A useful guide to keywords and keyword research

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SME Evolve online
SME Start online
by Oonagh McCutcheon
09 May 2023

We all know words matter. Especially the ones your customers type into search engines dozens of times per day to find the content, products and services they’re looking for. These words and phrases are also known as keywords.

Keywords are critically important for informing search engines, like Google and Bing, about your website’s content.

When your on-page content contains the keywords that someone is searching for, your website will be seen as more relevant by the search engines (like Google) and ranked higher on search results pages. This is part of a wider set of practices known as Search Engine Optimisation, or SEO.

However, if someone is searching for, “vintage turntable repair” for example, and your content doesn’t contain any of those words, your website won’t be considered relevant by Google and won’t appear in the top search results.

Why are keywords so important to factor into your website?

In addition to helping search engines understand what your content is about, keywords also help you come to grips with what your customers might be looking for. Keyword research  can even help reveal the pieces of content you should be creating to better meet your customers’ needs.

Content that contains keywords (keyword optimised) will help ensure that you’re attracting the right audience to your website and boost traffic. You also increase the likelihood that users that have found your website via a self-directed, organic search, are going to stay longer and make a transaction.

The first step to keyword creation? Start with research. Here’s how:

Of course, to create keywords (and keyword optimised content) you need to first know what keywords you’re targeting and why. This is where the critical first step of keyword research takes place. Here, you will attempt to uncover the specific words or search queries you need to target as well as how popular or common they are in relation to your business, products and services.

Step 1: Start by coming up with five to six high-level topics that you think are important to your business. Put yourself in your customers’ shoes and consider why they’d be searching for your products or services. For example, if your business sells specialised coffee making equipment, you might want to consider topics like, “coffee grinders,” “espresso machines,” “coffee accessories,” “coffee makers” etc.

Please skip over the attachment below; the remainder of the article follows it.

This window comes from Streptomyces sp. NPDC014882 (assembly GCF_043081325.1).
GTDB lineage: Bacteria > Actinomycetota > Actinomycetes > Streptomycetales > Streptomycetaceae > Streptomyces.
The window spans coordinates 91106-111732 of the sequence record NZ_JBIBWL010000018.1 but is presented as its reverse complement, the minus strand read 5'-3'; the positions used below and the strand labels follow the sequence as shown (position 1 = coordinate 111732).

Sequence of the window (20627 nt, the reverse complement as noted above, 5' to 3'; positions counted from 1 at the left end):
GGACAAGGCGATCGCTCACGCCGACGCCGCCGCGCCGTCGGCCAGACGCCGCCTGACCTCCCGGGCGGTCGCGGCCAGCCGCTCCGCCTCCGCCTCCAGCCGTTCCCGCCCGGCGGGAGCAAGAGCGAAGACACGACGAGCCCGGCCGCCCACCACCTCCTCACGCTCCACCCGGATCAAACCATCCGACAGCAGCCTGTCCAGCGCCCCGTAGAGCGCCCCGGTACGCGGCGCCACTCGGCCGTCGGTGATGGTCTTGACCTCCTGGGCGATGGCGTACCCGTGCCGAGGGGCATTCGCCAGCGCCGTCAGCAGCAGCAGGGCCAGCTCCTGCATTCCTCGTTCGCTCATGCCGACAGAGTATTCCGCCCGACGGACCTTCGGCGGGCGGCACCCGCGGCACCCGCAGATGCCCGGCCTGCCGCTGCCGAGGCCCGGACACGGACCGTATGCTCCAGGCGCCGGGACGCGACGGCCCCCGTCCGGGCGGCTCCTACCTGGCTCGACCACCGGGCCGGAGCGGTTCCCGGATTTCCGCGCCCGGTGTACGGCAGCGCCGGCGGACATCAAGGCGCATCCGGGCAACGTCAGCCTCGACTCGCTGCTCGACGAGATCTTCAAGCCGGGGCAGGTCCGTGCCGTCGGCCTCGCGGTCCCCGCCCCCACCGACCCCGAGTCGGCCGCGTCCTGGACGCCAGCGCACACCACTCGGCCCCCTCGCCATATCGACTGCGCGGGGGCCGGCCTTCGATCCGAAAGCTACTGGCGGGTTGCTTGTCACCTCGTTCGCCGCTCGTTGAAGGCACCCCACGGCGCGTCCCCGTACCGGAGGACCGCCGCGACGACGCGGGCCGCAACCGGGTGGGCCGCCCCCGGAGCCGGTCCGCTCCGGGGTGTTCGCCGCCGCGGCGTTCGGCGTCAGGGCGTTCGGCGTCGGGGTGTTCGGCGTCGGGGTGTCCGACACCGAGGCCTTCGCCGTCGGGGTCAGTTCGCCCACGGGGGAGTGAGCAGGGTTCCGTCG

Step 2: Expand further on those generic topics by incorporating search phrases your customers might use. If we dive further into the “coffee grinders” topic, we might say, “high end coffee grinders,” “best espresso grinder” etc.

Keyword research tools, like Google Keyword Planner, Wordtracker and Moz Keyword explorer are extremely useful for helping you think up alternate words and phrases. Need even more keyword or keyphrase ideas? Pay special attention to related searches that appear at the bottom of a Google search results page.

Step 3: Keep your audience’s intent front-of-mind. Again, step into your customers’ shoes and consider the “why” behind their searches. What particular issues might they be trying to solve? Are they new coffee enthusiasts looking to find high-quality, affordable grinding and brewing equipment or accessories? Or perhaps, they are seeking out a thoughtful gift for the coffee connoisseur in their life?

  • If you want to understand your customers on a deeper level, check out our e-book: How personas lend a human touch to your website.

A quick guide to keyword optimisation on your website

Now that you have some potential keywords and key-phrases in hand, what do you do with them? Let’s focus on the areas of your website where keyword optimisation will have the most impact.